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Correspondence regarding death of Diana, Princess of Wales (1997) | by Archives New Zealand
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Correspondence regarding death of Diana, Princess of Wales (1997)

On 31 August 1997, Diana, Princess of Wales died as a result of injuries sustained in a car crash in the Pont de l'Alma road tunnel in Paris, France. Her friend, Dodi Fayed, and the driver of the Mercedes-Benz W140, Henri Paul, were pronounced dead at the scene; the bodyguard of Diana and Dodi, Trevor Rees-Jones, was the only survivor. The death of the 36 year old princess prompted an unprecedented international outpouring of grief, and her televised funeral was watched by approximately 2.5 billion people. The news of the deaths reached New Zealand in the afternoon of the 31st of August, and the following day the Governor General, Michael Hardie-Boys, sent a letter to the Queen expressing his sympathy on behalf of the country.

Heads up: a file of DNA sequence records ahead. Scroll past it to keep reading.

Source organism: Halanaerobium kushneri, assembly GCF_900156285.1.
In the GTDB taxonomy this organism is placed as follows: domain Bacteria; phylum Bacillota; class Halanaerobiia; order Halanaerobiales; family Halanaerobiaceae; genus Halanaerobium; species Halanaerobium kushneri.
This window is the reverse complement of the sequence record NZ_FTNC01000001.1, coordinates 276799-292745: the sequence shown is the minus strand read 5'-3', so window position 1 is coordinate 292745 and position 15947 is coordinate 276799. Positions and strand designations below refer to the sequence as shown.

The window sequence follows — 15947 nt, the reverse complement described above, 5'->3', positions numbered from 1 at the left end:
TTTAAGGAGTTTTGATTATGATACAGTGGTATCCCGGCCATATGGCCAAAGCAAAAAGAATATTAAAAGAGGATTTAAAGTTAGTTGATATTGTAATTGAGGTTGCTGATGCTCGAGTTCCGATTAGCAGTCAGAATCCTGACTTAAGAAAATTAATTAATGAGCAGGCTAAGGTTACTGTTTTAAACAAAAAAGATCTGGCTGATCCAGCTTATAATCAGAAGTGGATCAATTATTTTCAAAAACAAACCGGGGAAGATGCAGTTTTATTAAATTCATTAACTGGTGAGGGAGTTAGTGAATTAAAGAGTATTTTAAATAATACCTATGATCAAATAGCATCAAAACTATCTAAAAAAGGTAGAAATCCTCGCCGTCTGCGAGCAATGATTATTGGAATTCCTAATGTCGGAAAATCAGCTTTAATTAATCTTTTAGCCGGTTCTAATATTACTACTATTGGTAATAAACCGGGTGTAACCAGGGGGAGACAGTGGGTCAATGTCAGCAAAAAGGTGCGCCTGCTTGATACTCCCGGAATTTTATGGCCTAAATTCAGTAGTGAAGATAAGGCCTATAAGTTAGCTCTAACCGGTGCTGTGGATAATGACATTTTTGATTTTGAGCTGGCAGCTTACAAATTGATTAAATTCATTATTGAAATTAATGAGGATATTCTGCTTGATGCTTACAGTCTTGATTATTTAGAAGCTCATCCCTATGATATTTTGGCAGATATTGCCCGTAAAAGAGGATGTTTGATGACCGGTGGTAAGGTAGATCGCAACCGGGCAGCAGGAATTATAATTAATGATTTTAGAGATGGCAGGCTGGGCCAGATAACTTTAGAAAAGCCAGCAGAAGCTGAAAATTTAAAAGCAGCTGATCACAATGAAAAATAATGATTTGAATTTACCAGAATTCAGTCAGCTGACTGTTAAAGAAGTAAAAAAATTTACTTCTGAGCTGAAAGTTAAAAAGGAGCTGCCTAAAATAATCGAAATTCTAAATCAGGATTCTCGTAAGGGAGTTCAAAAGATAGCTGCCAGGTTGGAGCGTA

During the week following Diana’s death there was some confusion, both in Britain and in New Zealand, over the protocol of flying flags at half mast. At Govenment House both New Zealand flags were flown at half mast, however the personal flag of the Governor General was not, which caused concern to some members of the public. A statement from Government House was released to the public clarifying that this flag should never be flown at half mast, even for the death of a monarch.


These letters come from a folder of correspondence regarding the official response of the New Zealand government to the death of Diana, Princess of Wales, created by the office of the Governor General.


Archives reference: AAKU W5931 14/


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Uploaded on August 30, 2015